MIAMI — With every swing, with every stroll up the first base line, Juan Soto is that much closer to making the baseball world tangle with the definition of value.

It won’t be the first time. It certainly won’t be the last. And because it is still late September, there is no rush to consider whether an MVP has to come from a winning team (precedent says no, not always) or whether Soto will be punished for being on a club that traded eight of his buddies at the deadline (stay tuned on that one). On Tuesday, as the Washington Nationals took their first three-game series since Aug. 1, all that mattered was his latest dominant performance.

Soto, 22, reached in all five plate appearances in a 7-5 win over the Miami Marlins. He lined a 116.5-mph double in the first inning. He crushed a two-run homer in the third, stalking Elieser Hernández’s first-pitch slider. It seemed that Hernández ignored the scouting report or craves danger. For most of the second half, opponents have walked Soto, over and over, daring Josh Bell or Ryan Zimmerman — or just anyone else, really — to beat them. Hernández chose his own path and paid.

“Well, it just doesn’t seem to matter much what you do with him,” Marlins Manager Don Mattingly said. “I don’t know if I’ve ever seen a guy kind of continuously hit the ball as hard ... and as clean as he does.”

“It’s amazing,” added Josiah Gray, a rookie starter who is a year older than Soto, who has been in the majors for four seasons. “I’m glad he’s on my team and I don’t have to go out there and game plan for him."

“I told our first base coach the other day, he was like, ‘What’s the thing you want to do?’ ” Soto recalled with a smile. “I said: ‘I want to get my OPS over 1.000. I think that would be great for me.’ That’s what I’m most proud of. I’m finally there and just have to keep it there."

The right fielder didn’t act alone in the victory. Gray logged six innings on 100 pitches, stranding two in a tense sixth. His final line included six hits, two earned runs, one walk and eight strikeouts, good for his first career win. Luis García, Washington’s 21-year-old second baseman, smacked a double and 404-foot homer to the second deck in right. Yadiel Hernandez also notched a solo homer and doubled. But again, as he often has this month, Soto wowed when given a chance to hit.

Per usual, there are many ways to describe his stardom, a list of firsts and comparisons with Hall of Famers at his age. But here are two simple facts: Soto finished Wednesday with an MLB-high .466 on-base percentage, more than 30 points better than the next closest player. And his on-base-plus-slugging percentage (1.010) trails only Bryce Harper, a leading National League MVP candidate, and Vladimir Guerrero Jr., who was recently on pace to win the Triple Crown.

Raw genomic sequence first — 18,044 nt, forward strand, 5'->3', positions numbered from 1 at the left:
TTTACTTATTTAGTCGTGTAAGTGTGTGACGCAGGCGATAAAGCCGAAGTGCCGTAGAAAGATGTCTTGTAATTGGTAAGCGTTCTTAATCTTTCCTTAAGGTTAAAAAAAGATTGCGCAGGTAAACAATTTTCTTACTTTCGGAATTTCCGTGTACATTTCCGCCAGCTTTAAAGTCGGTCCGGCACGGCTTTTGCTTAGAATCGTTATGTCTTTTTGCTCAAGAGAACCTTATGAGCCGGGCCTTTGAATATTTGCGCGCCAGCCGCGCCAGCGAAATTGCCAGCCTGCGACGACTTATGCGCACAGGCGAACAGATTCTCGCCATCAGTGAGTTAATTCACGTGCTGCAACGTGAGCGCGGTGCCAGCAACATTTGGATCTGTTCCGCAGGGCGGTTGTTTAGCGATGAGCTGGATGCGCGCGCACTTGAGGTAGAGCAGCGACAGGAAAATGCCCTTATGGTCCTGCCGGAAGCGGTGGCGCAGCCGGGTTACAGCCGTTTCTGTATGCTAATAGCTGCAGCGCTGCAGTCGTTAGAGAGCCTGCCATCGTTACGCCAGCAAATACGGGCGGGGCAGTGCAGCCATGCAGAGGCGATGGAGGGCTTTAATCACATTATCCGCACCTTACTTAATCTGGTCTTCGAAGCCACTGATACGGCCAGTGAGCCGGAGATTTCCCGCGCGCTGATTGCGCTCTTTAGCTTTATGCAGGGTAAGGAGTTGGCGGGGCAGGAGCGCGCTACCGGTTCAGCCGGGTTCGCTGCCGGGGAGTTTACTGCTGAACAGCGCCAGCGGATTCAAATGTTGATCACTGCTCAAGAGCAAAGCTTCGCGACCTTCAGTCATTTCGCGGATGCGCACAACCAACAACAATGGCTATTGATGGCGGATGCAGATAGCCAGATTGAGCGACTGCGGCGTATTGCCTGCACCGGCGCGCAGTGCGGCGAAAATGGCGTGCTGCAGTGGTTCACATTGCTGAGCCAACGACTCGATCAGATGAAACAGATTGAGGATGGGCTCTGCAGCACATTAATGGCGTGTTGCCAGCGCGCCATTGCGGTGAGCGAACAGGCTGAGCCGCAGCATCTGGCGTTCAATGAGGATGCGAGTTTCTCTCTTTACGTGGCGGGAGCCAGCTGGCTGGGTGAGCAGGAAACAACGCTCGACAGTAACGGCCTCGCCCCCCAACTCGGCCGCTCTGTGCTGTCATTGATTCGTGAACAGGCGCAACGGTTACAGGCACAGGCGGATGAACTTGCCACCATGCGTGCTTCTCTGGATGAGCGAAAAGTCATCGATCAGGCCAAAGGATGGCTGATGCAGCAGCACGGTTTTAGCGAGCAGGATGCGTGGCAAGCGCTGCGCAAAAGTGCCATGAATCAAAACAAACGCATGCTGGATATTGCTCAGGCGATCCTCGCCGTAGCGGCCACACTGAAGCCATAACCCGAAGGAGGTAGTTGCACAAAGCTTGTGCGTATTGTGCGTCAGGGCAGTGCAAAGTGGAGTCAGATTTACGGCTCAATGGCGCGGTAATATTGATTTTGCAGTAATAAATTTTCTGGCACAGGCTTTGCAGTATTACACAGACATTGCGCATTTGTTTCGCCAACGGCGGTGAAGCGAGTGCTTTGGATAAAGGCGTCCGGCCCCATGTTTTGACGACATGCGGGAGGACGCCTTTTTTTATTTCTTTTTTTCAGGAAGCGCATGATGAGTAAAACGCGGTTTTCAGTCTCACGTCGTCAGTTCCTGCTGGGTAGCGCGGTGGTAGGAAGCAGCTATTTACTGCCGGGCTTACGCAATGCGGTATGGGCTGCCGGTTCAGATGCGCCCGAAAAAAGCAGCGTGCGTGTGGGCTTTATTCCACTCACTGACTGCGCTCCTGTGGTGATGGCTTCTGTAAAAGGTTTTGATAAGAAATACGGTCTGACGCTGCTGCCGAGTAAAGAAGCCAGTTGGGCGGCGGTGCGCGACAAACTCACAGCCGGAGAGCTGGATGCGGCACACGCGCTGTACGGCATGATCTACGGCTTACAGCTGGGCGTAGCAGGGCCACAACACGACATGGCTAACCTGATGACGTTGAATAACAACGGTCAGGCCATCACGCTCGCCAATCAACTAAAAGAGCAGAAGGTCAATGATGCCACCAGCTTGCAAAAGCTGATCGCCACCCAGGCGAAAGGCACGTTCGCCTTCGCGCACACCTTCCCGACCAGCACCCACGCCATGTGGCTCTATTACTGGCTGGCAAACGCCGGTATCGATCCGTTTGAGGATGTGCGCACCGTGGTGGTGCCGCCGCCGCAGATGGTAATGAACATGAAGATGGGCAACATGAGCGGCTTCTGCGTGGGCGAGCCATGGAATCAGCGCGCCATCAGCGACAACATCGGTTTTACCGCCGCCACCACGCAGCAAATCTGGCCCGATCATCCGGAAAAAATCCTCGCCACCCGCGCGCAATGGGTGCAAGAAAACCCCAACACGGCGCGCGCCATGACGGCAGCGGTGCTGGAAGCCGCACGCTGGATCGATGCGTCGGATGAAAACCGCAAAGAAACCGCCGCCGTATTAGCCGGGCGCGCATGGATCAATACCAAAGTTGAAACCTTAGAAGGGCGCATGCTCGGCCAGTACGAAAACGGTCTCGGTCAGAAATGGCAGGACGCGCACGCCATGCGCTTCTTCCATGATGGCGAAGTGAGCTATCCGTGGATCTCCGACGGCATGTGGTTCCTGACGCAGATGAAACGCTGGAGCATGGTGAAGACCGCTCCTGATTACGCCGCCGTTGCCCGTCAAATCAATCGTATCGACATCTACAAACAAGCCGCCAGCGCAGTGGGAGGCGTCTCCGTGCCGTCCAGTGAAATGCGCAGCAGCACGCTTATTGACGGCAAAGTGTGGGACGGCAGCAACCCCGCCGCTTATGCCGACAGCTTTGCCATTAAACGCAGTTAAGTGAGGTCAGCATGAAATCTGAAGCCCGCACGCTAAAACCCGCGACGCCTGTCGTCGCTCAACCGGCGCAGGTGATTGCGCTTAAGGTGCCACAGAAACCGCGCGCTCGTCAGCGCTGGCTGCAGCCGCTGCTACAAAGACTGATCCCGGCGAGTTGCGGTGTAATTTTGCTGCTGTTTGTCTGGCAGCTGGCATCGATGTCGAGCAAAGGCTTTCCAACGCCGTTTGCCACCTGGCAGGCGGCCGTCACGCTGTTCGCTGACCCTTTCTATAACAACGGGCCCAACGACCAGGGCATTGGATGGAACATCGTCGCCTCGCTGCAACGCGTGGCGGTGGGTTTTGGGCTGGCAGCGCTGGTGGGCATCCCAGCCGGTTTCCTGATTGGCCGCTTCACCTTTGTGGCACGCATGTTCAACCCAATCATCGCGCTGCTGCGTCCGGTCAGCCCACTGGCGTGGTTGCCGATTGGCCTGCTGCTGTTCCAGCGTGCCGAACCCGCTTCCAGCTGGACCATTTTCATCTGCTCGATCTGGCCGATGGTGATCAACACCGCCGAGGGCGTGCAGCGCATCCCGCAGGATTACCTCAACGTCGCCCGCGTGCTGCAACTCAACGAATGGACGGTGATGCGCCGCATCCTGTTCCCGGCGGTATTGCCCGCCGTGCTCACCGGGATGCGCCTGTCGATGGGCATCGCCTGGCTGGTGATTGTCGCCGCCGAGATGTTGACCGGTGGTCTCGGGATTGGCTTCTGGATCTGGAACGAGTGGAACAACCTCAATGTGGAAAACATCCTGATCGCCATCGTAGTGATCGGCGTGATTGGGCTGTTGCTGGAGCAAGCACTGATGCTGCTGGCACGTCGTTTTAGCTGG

He has kept that sort of elite company since his debut in 2018. He closed the night with an NL-best .321 average, putting him on track for a second straight batting title. Once he was intentionally walked in the eighth, he tied Harper’s club record of 130 free passes in a season. Harper and shortstop Fernando Tatís Jr. are generally put atop the MVP shortlist. But if neither Harper’s Philadelphia Phillies nor Tatís’s San Diego Padres make the playoffs, doesn’t that build a pretty strong case for …

No. Save it for later.

“He’s a player that’s having an unbelievable year," Nationals Manager Dave Martinez said. “If you’re saying it’s the most valuable player, it’s one player. And for me, Juan should have consideration of being that MVP. ... He’s chasing a batting title. What he’s done and what he’s meant to this team, as you know, he carries this team day in and day out.”

All night, Alcides Escobar made noise in front of Soto, helping the slugger see pitches. The simple calculus is that it’s harder to walk Soto when there are already runners on base. So after Escobar singled in the third, Soto got a low-and-in slider that he rocked for his 27th homer. After Escobar walked in the fifth, Soto got a few close pitches, mostly on the outer half, and walked, too. And after Escobar singled in the seventh, putting runners on first and second, Soto scorched an RBI single off reliever Zach Thompson.

Two batters later, Hernandez sent a double to the corner, and Soto took off. As he rounded second, Lewis Brinson bobbled the ball, leading third base coach Bobby Henley to wave Soto around. He soon slid into home headfirst and rolled in the dirt a bit. Then he popped up with a grin. The late production mattered when reliever Ryne Harper yielded three runs on two homers in the ninth.

“I just try to motivate myself every day, every time I come to the field,” Soto explained. “I just try to start over. It doesn’t matter what happened last day, last night. I’m going to come over and grind as hard as I can, trying to win games. At the end of the day, it’s fun to win. ... I love to win. I hate losing.”

The win ensured that Washington (63-89) can’t reach 100 losses for the first time since 2009. That counts for a very small something. But the top reason to follow this team is Soto, whose at-bats are appointment viewing. He is four homers away from 100 for his career. Since July 30, the day the Nationals’ season was split in two, he has reached base in more than 53 percent of his plate appearances.

He is, in other words, an absolute machine. But that has been clear for a while now.